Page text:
The Organisation Undoing Tax Abuse (OUTA) has raised concerns about the pending appointment of Ms Jenitha John as CEO of the Independent Regulatory Board of Auditors (IRBA). OUTA wrote to the Minister of Finance, Tito Mboweni, requesting an investigating into her appointment and the apparent haste with which it is being carried out.
“Ms John has been on the Tongaat Hulett board since 2007, which covers the bulk of the period when the well-publicised financial reporting of irregularities at Tongaat took place. During this period, she was the chairperson of the Audit and Compliance Committee at Tongaat Hulett,” says Wayne Duvenage, OUTA’s CEO.
In the letter to Mboweni, OUTA points out that a PwC Report on the Tongaat Hulett financial reporting irregularities has indicated that Ms John will be investigated, as she (as chairperson of the audit committee) was responsible for oversight of the company’s financial reporting at the time of the findings.
The South African Institute of Chartered Accountants (SAICA) is the body responsible for investigating chartered accountants implicated in business failures, and there is a strong likelihood that they will investigate John with regards to her role in the Tongaat Hulett matter. We also believe there is a glaring question of a conflict of interest in John’s appointment at IRBA, as we believe IRBA should be investigating the auditors of Tongaat Hulett for the financial reporting irregularities, a matter in which she is directly implicated.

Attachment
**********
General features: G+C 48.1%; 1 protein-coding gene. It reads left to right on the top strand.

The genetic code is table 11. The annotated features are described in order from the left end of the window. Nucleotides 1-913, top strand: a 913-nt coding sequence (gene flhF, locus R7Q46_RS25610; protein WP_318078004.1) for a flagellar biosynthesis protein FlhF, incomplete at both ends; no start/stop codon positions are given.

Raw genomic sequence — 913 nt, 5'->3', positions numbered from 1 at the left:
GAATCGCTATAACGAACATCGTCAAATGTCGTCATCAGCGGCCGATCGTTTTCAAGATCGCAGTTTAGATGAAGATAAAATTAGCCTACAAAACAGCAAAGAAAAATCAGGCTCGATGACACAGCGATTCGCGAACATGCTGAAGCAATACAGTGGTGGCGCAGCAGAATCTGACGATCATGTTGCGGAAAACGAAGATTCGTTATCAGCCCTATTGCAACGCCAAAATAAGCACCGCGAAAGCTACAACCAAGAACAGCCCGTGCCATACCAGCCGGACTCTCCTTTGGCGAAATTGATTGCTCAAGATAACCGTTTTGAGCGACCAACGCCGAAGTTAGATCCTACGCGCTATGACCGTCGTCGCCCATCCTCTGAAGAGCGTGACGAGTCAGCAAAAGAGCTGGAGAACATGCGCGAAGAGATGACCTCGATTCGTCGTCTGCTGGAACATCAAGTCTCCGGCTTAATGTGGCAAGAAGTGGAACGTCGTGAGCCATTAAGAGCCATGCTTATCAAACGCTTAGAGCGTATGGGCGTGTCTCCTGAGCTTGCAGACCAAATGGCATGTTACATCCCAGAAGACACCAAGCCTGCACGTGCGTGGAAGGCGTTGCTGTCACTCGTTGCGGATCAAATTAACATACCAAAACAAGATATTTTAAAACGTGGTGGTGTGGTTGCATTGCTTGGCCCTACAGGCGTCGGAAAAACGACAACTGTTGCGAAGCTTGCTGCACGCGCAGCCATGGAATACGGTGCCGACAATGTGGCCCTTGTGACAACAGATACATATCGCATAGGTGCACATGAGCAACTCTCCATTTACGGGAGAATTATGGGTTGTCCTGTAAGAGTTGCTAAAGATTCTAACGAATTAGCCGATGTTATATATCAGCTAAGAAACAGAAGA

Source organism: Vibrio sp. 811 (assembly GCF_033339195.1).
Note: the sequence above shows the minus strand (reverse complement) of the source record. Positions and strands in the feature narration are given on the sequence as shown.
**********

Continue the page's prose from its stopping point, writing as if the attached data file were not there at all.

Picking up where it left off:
OUTA also expressed concern over the apparent rush to replace Mr Bernard Agulhas (the current CEO) with John by 25th May 2020, ahead of the envisaged appointment date in June 2020, and to do so without a handover.
“Unless there is a substantive reason why Agulhas who, after 11 years at the helm is being hastily removed, we cannot understand why his experience is not being utilised during a reasonable handover period, as this will ensure the sharing of important institutional knowledge. Failing pressing reasons to remove the current CEO, suspicion about possible ulterior motives behind this appointment remains,” Duvenage adds.
Appointing a CEO implicated in irregularities will not only be highly inappropriate, but will also cause significant reputational damage to IRBA, a body that has a substantive role to play in addressing the growing concerns of financial reporting irregularities in South Africa over the past few years. IRBA needs impeccable, untarnished leadership and John’s hasty appointment will do it no favours.
The organisation urged Mboweni to halt John’s appointment and to institute an investigation into her background as well as the reasons that her track record apparently was not considered. If it was indeed taken into account, clarification is required on why these important matters were overlooked.